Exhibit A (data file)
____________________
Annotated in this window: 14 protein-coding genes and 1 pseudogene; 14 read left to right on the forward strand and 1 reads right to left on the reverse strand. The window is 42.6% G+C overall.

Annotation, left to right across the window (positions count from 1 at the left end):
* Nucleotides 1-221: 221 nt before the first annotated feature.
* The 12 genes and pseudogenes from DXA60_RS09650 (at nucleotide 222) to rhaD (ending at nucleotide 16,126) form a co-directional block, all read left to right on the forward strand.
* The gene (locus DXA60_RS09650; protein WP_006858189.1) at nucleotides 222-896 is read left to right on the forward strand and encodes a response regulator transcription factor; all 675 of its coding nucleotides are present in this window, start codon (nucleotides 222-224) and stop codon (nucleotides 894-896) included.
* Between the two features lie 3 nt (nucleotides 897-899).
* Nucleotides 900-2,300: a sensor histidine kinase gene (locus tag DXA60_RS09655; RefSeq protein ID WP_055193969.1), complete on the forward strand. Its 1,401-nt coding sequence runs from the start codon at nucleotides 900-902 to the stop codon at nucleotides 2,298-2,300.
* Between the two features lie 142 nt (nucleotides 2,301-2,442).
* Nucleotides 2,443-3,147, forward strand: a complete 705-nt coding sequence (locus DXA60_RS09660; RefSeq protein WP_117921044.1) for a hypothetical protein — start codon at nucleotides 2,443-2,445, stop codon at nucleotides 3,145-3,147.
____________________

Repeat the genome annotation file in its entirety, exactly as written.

Annotated in this window: 14 protein-coding genes and 1 pseudogene; 14 read left to right on the forward strand and 1 reads right to left on the reverse strand. The window is 42.6% G+C overall.

Annotation, left to right across the window (positions count from 1 at the left end):
* Nucleotides 1-221: 221 nt before the first annotated feature.
* The 12 genes and pseudogenes from DXA60_RS09650 (at nucleotide 222) to rhaD (ending at nucleotide 16,126) form a co-directional block, all read left to right on the forward strand.
* The gene (locus DXA60_RS09650; protein WP_006858189.1) at nucleotides 222-896 is read left to right on the forward strand and encodes a response regulator transcription factor; all 675 of its coding nucleotides are present in this window, start codon (nucleotides 222-224) and stop codon (nucleotides 894-896) included.
* Between the two features lie 3 nt (nucleotides 897-899).
* Nucleotides 900-2,300: a sensor histidine kinase gene (locus tag DXA60_RS09655; RefSeq protein ID WP_055193969.1), complete on the forward strand. Its 1,401-nt coding sequence runs from the start codon at nucleotides 900-902 to the stop codon at nucleotides 2,298-2,300.
* Between the two features lie 142 nt (nucleotides 2,301-2,442).
* Nucleotides 2,443-3,147, forward strand: a complete 705-nt coding sequence (locus DXA60_RS09660; RefSeq protein WP_117921044.1) for a hypothetical protein — start codon at nucleotides 2,443-2,445, stop codon at nucleotides 3,145-3,147.